There were a few close ups during the film, that appeared to only focus on the actors or actresses when they were to express some type of action or expression. One close up would have to be when Cesare woke up from his 23-year sleep which was also to appear to be a long shot. Combining the close up with the long shots during the film, created emotions that could be established with the audience. A good example of these two combined would have to be the ending of the film where the camera stays on Caligari’s face only for a
The director mainly used eye level shots, to leave it up to the audience to judge the two main characters of the movie, although certain power struggles in the film are shown from high angles to illustrate someone dominating a conversation or argument. Figgis also uses some point of view shots to show the imbalance during Ben’s drunken periods where the camera is placed at an oblique angle to show tension and approaching movements. The images in the film are in high contrast with streaks of blackness and harsh shafts of light to underline the dramatic events that occur.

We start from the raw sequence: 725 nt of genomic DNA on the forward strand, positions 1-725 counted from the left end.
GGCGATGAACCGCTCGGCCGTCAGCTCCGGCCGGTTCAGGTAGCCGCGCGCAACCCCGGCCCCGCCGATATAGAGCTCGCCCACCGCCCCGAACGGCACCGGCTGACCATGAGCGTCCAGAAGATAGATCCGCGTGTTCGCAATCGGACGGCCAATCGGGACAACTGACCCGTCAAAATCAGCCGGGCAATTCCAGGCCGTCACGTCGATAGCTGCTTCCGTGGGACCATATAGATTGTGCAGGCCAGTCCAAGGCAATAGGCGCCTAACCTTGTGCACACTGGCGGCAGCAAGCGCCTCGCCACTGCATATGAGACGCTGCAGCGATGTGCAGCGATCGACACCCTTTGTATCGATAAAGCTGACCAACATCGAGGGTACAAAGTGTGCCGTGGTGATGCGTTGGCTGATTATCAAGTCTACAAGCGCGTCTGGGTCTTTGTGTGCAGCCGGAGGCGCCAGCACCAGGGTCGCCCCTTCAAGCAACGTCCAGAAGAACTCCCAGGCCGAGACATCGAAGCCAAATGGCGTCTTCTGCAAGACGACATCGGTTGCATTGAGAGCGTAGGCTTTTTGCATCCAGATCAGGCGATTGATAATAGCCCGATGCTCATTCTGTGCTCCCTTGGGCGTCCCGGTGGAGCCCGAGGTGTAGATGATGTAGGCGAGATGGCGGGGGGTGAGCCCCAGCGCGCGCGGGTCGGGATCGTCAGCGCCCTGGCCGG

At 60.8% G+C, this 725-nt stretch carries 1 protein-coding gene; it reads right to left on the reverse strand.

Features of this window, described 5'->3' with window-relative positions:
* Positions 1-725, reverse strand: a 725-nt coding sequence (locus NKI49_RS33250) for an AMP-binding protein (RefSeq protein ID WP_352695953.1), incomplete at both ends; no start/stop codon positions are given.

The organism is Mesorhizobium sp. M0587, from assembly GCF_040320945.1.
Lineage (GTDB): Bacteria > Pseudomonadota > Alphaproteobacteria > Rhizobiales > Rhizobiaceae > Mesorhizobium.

and this is also achieved by having the man look right at the camera. As he speaks, the camera slowly pulls out and then we start to see a slight increase in the surrounding detail of the scene. We can now see part of the back and side of the Godfather, (Marlon Brando) but still we have only a slight highlight on his side, and no detail. Now the man gets up and moves to Brando’s side, and he too is in complete shadow; we can only really make out the fact that there are two figures present here, no more. Then the shot changes as the man leaves the Godfather’s side, and it is a revealing frontal MCU of Brando. This shot is lit much more than the previous shot. Where the other shot’s background was pitch black, this shot is lit so that almost the whole space and all objects in it are visible. Brando has a key, fill and backlight on him, and his character is revealed with much intensity because of the dramatic light change from shot to shot. When the shot comes back to the man, in an over the shoulder (Brando) style, again the backround is totally black. Having the man in that particular lighting, and having Brando lit the way he is serves two psychological purposes. First, having the constant black background behind the man isolates his problem and makes us aware of how consumed he is with his problem.